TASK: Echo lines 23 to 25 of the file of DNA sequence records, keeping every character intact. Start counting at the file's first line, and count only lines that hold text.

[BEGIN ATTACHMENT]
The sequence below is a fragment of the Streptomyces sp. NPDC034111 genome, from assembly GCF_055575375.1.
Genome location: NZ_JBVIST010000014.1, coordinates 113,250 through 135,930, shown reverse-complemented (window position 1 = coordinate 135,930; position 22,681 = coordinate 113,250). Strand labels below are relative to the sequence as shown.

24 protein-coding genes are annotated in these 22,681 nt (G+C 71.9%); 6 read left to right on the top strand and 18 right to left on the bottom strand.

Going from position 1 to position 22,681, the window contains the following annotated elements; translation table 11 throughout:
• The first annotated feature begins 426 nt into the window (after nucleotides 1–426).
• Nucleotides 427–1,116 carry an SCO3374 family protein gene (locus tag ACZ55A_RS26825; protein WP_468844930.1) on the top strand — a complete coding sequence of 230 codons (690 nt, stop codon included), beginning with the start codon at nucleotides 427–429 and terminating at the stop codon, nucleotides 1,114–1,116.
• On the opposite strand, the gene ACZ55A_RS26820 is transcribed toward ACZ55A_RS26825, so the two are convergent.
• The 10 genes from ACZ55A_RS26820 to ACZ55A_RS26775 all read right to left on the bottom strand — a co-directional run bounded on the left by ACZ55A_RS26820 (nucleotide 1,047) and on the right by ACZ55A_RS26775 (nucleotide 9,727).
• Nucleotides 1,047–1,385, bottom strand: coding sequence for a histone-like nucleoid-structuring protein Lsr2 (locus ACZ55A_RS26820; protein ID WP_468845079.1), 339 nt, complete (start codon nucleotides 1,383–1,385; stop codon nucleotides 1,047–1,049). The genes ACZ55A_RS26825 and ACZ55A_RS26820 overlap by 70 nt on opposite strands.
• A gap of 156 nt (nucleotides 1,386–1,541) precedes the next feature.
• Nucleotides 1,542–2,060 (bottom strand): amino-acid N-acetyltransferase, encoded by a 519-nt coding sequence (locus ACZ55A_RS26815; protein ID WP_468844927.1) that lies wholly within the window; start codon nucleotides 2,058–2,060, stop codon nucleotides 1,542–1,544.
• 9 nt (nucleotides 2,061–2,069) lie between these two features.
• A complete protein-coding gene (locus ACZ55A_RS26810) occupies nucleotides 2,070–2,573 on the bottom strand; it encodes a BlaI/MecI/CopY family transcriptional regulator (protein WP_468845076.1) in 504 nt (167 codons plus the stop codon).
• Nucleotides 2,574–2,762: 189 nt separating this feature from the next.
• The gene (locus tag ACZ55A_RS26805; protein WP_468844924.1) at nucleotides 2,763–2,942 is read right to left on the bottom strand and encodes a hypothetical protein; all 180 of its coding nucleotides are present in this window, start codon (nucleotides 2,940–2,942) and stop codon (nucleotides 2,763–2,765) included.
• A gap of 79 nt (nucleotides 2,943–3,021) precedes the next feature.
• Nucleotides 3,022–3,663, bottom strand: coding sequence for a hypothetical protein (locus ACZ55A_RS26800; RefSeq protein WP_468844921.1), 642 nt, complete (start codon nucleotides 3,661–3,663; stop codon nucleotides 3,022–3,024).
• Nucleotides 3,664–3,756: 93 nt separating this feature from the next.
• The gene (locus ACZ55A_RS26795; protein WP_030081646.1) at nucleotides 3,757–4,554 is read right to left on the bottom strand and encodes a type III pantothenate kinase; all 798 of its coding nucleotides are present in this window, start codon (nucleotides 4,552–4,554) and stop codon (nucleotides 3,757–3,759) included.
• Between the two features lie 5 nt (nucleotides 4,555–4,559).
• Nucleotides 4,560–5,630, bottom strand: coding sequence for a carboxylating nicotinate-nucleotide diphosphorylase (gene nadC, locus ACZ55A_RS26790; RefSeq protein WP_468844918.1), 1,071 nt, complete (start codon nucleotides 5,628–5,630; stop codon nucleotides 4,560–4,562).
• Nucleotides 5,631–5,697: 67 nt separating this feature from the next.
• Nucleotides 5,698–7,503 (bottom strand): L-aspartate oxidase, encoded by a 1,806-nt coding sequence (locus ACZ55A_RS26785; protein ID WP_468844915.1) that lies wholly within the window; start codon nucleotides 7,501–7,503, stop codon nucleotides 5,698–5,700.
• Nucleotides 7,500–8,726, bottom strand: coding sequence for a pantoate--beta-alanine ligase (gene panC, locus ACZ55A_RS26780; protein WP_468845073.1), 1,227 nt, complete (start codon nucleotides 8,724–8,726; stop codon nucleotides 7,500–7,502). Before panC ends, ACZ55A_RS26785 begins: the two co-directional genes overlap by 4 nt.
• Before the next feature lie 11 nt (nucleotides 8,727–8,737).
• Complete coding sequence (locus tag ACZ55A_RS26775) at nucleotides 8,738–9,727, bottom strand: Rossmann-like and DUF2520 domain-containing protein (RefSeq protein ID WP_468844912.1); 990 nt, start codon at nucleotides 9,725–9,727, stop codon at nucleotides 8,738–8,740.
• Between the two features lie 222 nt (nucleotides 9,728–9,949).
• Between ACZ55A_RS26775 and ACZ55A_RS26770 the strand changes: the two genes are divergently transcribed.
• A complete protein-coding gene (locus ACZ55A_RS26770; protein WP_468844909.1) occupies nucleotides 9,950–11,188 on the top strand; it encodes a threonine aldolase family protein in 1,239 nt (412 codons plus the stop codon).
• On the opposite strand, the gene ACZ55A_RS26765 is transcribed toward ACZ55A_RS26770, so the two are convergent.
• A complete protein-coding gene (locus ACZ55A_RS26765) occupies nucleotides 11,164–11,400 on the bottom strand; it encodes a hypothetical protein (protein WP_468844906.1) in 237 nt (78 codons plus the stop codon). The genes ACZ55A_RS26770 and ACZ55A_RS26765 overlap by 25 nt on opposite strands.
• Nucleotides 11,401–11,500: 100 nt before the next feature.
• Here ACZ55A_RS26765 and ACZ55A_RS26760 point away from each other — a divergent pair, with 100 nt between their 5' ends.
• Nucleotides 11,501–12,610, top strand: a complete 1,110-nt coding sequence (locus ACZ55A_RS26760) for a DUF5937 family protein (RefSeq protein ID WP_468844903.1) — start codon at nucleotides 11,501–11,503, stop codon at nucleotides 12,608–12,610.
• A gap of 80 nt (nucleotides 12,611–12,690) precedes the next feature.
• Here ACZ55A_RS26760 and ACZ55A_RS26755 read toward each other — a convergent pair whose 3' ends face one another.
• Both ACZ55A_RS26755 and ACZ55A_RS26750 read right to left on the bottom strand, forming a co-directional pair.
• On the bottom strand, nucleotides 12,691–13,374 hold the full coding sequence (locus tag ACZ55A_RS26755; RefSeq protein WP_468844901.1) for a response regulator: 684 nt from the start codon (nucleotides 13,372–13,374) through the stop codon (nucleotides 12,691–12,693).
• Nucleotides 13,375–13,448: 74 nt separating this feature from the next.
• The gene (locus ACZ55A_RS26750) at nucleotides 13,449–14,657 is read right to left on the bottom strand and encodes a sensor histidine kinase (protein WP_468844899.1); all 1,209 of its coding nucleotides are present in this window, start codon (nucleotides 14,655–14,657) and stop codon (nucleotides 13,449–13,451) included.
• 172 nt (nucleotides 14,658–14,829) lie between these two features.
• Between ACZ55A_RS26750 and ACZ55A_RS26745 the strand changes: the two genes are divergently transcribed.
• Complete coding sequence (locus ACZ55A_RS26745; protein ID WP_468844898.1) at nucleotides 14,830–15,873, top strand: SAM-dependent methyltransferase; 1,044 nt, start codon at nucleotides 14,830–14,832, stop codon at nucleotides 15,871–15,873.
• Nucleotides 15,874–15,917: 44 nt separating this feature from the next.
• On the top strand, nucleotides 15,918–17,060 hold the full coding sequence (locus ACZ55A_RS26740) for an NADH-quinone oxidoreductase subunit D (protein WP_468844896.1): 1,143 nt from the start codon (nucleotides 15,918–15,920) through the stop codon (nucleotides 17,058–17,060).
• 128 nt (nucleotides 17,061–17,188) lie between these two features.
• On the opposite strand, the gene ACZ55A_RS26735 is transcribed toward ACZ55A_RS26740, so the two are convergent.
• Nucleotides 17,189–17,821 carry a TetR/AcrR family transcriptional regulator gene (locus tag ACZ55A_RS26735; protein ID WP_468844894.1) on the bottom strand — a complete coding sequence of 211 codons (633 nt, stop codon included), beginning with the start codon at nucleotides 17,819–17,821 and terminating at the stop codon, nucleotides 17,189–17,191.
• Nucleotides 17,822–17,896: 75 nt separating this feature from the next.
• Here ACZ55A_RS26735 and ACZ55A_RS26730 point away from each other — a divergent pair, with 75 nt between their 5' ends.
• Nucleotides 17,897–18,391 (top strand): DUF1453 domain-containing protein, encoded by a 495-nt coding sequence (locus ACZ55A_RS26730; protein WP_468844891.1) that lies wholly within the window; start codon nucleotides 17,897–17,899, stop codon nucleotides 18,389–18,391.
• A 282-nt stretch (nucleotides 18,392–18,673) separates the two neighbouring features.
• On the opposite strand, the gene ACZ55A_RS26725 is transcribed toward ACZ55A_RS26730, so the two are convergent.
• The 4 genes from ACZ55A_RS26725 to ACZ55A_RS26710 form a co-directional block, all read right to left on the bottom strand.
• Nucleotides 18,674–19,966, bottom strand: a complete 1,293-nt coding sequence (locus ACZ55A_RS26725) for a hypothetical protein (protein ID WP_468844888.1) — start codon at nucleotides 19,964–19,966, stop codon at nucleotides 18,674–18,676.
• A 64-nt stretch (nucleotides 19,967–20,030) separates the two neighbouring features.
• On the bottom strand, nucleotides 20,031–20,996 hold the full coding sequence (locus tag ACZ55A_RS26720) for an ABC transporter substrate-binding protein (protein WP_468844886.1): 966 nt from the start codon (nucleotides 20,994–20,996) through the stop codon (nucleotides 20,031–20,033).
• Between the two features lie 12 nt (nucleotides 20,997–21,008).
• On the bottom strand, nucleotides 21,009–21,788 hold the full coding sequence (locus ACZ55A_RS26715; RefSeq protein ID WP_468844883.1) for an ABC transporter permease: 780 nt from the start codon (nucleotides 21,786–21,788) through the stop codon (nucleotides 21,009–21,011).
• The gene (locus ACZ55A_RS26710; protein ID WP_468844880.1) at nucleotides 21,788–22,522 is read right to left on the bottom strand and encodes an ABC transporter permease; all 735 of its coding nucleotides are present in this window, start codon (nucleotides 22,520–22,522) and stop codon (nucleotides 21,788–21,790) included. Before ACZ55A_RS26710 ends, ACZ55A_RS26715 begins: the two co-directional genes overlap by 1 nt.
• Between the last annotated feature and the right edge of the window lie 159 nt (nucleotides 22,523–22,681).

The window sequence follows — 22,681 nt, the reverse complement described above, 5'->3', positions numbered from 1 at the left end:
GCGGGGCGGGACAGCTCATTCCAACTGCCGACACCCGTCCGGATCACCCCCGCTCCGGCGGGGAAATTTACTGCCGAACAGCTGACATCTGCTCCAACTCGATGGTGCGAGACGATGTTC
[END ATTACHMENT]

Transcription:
• Nucleotides 5,698–7,503 (bottom strand): L-aspartate oxidase, encoded by a 1,806-nt coding sequence (locus ACZ55A_RS26785; protein ID WP_468844915.1) that lies wholly within the window; start codon nucleotides 7,501–7,503, stop codon nucleotides 5,698–5,700.
• Nucleotides 7,500–8,726, bottom strand: coding sequence for a pantoate--beta-alanine ligase (gene panC, locus ACZ55A_RS26780; protein WP_468845073.1), 1,227 nt, complete (start codon nucleotides 8,724–8,726; stop codon nucleotides 7,500–7,502). Before panC ends, ACZ55A_RS26785 begins: the two co-directional genes overlap by 4 nt.
• Before the next feature lie 11 nt (nucleotides 8,727–8,737).